In his book Wisdom of Crowds, author James Surowiecki states that at the heart of collective intelligence is a “mathematical truism”. If we ask a large enough group of diverse, independent people to make a prediction or estimate a probability, and then average those estimates, the errors each of them makes in coming up with an answer will cancel themselves out. In other words, if we celebrate difference and seek input from a diverse set of independent people, we will always get a better result than we would get by consulting the same type of people or a small set of ‘experts’.
This is counterintuitive because we’ve come to revere the expert, but difference and diversity is where it’s at. No one is smart enough to know everything, but everyone is smart enough to know everything. Together, we all add something of value, so we see more of the issue and produce better solutions.
We must celebrate our own difference, whatever that may be. And we must also make space for difference and diversity in all our cultures. Let’s celebrate the wonderful diversity we have in our companies and the world. Embrace difference as a learning tool.
Take a minute to think of the last time you met someone from a different country or background – how did you react? We can all learn from each other.
4. Don’t Be Afraid to Ask
What is your culture at work? Is it what ‘u’ want it to be? If we start there, then we (the collective ‘u’) can build something that accepts, honours and nurtures everyone involved for who they are. Everyone is interesting and brings something unique to the world in general, and your business in particular. Everyone has value.
One of the quirks of adulthood is we stop asking. We stop asking questions because we don’t want to look like we don’t know the answer and we stop asking for what we want. This shouldn’t be some selfish temper tantrum, but we all have the right to be in a place that is nurturing and supportive and to speak up when it’s not. Culture isn’t changed overnight; it is often a much slower process that comes about when lots of other ‘u’s’ start to speak up. Mental health is now being taken seriously in business and beyond because people started to speak up and ask for support. They raised the issues and kept raising the issues.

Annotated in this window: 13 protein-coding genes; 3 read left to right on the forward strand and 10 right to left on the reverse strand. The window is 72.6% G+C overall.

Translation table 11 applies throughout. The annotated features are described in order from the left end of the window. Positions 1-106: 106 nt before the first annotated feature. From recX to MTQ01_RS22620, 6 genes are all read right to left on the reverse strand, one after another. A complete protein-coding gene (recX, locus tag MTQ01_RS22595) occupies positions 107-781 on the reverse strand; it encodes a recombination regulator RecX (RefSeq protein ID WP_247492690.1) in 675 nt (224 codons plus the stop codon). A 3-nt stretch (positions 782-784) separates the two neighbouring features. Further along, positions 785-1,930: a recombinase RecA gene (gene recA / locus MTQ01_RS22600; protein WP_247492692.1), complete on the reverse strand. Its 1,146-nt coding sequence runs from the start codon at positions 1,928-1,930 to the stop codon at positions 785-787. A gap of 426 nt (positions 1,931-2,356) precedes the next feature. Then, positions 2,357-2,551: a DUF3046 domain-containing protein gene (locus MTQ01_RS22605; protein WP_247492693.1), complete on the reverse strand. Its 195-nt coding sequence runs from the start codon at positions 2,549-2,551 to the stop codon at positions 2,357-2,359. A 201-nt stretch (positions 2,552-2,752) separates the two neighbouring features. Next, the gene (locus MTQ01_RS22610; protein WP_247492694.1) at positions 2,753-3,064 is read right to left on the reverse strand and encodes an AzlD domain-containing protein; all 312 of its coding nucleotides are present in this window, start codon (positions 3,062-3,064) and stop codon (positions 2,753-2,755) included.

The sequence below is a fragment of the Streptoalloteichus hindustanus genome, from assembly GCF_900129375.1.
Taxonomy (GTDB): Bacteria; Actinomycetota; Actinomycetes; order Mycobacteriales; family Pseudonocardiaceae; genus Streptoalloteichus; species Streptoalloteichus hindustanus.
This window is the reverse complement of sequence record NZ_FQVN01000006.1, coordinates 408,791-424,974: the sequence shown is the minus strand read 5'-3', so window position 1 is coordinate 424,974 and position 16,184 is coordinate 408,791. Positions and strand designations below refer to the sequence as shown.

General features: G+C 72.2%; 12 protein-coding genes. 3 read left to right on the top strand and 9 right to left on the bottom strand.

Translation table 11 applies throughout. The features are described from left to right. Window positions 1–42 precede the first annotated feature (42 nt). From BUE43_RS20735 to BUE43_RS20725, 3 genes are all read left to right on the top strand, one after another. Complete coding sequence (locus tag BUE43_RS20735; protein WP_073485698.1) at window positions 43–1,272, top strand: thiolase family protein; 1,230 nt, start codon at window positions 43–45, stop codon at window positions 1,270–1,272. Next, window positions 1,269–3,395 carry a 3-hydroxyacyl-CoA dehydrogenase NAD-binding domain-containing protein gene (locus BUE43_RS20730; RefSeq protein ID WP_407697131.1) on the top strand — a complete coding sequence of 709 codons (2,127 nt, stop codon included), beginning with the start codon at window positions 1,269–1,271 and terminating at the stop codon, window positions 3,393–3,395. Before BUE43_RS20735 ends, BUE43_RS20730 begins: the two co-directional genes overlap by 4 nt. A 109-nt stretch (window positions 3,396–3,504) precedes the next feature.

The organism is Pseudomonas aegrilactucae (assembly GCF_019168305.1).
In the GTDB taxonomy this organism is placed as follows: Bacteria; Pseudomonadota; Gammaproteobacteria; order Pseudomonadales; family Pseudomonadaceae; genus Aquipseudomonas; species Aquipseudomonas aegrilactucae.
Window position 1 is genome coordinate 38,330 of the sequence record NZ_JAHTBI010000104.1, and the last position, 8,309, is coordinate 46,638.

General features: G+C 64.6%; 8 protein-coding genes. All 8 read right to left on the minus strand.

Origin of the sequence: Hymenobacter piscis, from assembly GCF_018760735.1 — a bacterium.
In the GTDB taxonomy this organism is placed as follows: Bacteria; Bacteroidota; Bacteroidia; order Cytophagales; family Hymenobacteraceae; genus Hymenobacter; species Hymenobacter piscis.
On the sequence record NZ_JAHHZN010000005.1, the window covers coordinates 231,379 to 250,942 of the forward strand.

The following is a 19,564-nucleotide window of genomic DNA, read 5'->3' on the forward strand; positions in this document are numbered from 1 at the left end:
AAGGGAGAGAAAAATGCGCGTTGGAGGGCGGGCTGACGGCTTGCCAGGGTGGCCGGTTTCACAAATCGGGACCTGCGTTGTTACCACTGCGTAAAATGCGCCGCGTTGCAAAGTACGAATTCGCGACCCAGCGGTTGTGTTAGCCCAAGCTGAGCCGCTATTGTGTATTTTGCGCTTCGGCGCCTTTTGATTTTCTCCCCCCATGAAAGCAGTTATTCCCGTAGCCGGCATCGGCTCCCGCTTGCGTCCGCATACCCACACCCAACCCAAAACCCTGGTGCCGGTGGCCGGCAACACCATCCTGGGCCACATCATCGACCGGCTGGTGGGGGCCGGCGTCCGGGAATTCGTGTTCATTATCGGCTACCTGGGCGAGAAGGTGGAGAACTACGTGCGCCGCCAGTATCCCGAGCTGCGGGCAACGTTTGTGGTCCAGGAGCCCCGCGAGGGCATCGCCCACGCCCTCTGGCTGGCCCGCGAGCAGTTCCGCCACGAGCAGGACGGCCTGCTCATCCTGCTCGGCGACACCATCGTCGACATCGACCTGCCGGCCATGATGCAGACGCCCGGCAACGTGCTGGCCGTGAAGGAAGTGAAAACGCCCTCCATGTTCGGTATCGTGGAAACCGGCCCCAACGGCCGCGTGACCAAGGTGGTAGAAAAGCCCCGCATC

There is an adage that we get what we expect. But I’d go further: We get what we are willing to settle for. The only way to create a better culture is to stop accepting the one we currently inhabit and ask for something better.
Take a minute to think about the culture of your workplace. What stands out about this culture? Is there something specific that really bothers you? If so, speak up. Decide to stop accepting it, and lead by example.
5. Be More Bilbo
I recently lost my best friend Bilbo, a 12-½-year-old Springer Spaniel. Often people who have never had a dog find it difficult to understand the devastation of losing a pet, but he really was my best friend. He never complained, growled or moaned; he just lived life to the full. He was always happy to meet new people and saw the best in everyone. Everyone was a friend he just hadn’t sniffed yet. He was welcoming and loving every morning and was content with the simple things – a nice tennis ball, a walk on the beach or a cosy snuggle. The feeling I have for him is one of absolute admiration, respect and love. He was joy itself and my life is far emptier without him. Although I’m incredibly sad right now, I am also so grateful he shared his life with me. And I’ve vowed to Be More Bilbo from here on in.
I think we should all Be More Bilbo. The poet and civil rights activist Maya Angelou once said, “I’ve learned that people will forget what you said, people will forget what you did, but people will never forget how you made them feel.” So true. Bilbo always made my life feel better, especially after a tough day. I don’t remember anything other than those wonderful feelings.
Take a minute to think about how the culture you work in makes you feel. How, in the course of your day, do you make others feel? Are you uplifting and supportive, or grumpy and demanding? How are you contributing to a positive or negative culture at work? Be More Bilbo.